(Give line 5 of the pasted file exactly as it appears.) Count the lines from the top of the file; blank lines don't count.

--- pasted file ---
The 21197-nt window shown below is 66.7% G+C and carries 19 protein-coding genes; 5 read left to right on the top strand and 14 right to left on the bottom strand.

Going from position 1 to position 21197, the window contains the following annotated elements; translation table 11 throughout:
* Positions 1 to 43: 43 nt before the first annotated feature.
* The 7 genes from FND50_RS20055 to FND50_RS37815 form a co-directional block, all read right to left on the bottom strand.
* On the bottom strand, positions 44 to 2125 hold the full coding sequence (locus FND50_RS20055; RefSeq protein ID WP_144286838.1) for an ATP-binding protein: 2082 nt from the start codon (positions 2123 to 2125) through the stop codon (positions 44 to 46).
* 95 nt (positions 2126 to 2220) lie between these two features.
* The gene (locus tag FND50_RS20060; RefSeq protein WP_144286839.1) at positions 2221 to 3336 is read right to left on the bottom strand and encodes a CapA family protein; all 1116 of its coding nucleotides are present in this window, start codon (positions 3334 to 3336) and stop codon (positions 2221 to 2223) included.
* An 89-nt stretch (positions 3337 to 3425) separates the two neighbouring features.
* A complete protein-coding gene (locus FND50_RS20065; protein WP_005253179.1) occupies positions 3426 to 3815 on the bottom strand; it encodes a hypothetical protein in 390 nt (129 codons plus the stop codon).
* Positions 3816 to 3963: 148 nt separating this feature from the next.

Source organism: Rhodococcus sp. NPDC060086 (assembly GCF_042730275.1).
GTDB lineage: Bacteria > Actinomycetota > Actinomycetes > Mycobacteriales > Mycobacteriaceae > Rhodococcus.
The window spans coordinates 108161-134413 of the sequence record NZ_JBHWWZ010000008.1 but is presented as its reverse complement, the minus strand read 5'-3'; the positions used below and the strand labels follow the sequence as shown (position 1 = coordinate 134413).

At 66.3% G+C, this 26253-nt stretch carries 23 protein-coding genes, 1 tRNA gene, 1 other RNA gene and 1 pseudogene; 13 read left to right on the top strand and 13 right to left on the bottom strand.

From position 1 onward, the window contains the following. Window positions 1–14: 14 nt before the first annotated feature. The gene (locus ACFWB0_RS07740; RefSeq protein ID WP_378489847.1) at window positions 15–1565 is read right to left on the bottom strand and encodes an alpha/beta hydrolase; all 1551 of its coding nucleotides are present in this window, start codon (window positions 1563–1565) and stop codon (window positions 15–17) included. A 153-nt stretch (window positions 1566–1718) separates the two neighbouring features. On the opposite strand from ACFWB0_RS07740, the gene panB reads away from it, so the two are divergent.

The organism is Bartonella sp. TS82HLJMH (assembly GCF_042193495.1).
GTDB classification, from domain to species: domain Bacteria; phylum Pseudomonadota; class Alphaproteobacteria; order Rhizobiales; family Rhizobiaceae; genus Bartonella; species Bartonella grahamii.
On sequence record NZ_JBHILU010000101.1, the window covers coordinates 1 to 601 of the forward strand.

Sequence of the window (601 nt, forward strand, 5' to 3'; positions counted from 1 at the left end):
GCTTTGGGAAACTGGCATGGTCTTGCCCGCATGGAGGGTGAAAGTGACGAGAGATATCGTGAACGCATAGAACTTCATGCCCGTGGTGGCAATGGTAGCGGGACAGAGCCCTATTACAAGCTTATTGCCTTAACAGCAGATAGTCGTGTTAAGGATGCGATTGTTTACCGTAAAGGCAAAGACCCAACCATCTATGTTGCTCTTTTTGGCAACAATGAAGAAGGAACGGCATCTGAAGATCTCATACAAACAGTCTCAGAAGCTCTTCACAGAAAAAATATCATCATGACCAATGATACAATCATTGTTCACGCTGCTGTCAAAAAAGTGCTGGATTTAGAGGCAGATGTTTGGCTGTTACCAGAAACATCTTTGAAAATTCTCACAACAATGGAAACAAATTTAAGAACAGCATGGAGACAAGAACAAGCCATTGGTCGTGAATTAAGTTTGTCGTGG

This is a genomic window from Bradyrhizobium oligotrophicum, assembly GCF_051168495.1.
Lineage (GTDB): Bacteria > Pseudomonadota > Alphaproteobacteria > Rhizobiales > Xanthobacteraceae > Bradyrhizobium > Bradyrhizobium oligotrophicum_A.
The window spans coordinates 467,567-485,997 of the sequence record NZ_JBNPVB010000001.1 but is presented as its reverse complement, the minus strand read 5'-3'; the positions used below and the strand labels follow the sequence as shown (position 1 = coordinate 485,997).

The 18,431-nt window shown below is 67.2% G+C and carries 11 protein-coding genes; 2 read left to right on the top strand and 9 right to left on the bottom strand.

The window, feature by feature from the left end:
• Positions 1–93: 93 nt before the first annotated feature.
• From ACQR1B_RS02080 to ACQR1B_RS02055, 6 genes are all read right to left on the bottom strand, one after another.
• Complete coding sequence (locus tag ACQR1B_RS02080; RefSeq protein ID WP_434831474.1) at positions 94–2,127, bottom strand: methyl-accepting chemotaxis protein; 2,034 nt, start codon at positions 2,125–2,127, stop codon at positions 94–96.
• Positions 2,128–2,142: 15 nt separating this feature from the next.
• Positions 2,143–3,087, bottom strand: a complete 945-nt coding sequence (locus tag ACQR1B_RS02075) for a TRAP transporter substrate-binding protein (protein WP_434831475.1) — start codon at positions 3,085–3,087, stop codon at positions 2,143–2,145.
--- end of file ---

* On the bottom strand, positions 44 to 2125 hold the full coding sequence (locus FND50_RS20055; RefSeq protein ID WP_144286838.1) for an ATP-binding protein: 2082 nt from the start codon (positions 2123 to 2125) through the stop codon (positions 44 to 46).